“What makes two individuals in a relationship together suddenly decide to victimize others, even to the point of murder?” That’s the question author and editor Mitzi Szereto asks at the outset of The Best New True Crime Stories: Partners in Crime (Mango Publishing), her fifth anthology of engaging tales of bad people doing bad things. Previous volumes in her “Best New True Crime Stories” series focused on serial killers, con artists, and crimes of passion (full disclosure: I contributed stories to two previous instalments). This time the theme is relationships-turned-wicked, and fourteen contributors introduce killer couples, husband-and-wife pimps, serial arsonists, and married spies in tales that hopscotch across the globe, from North America to Europe and as far afield as Australia, New Zealand, and Trinidad and Tobago.
Szereto’s contribution, “Ten Floors of Whores,” recounts the strange story of upwardly mobile Londoners Ivett Szuda and Karl Ring. “They wanted the good things in life,” she writes. “But to afford the luxury lifestyle to which they aspired, they needed money—lots of money. So this aspirational pair came up with a business plan.” The plan? Importing young Hungarian women and pimping them as high-priced escorts. The location? Chelsea Cloisters, a block of luxury flats near Sloane Square, in “one of London’s swankiest and priciest neighborhoods,” where they operated a brothel in rented units in plain sight of other residents as well as visitors and tourists who unwittingly booked stays in other flats. “All that seems to be missing,” Szereto notes wryly, “is Sting standing by the front entrance, singing ‘Roxanne.’” The couple pocketed at least £600,000 from their enterprise before the law finally moved in and they were jailed in 2019 for human trafficking and sexual exploitation.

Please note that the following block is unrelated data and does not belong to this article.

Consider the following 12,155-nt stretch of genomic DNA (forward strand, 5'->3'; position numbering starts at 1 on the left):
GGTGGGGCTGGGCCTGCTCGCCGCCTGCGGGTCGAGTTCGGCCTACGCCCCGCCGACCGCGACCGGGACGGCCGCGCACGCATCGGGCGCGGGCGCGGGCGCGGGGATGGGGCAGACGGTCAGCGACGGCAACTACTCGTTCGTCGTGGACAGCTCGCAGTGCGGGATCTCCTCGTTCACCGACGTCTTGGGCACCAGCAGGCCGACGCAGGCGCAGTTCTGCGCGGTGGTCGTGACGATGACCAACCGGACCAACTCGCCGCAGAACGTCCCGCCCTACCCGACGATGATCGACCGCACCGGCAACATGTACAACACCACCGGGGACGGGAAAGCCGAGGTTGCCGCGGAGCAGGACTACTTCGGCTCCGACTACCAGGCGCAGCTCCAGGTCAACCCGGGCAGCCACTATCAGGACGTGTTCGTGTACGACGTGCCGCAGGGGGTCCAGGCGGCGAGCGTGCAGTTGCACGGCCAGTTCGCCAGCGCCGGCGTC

C.L. Raven, the pen name used by writers who are identical twins—appropriately, given the theme of this collection—contribute the story of a pair of German misfits-turned-killers, Manuela and Daniel Ruda, who claimed Satan compelled them to murder a friend in 2001, a month after they married. The likeminded pair met when Manuela responded to Daniel’s classified ad in a magazine, which stated: “Pitch black vampire seeks princess of darkness who hates everything and everyone and has bidden farewell to life.” It truly was, the writers can’t resist asserting, “a match made in hell.”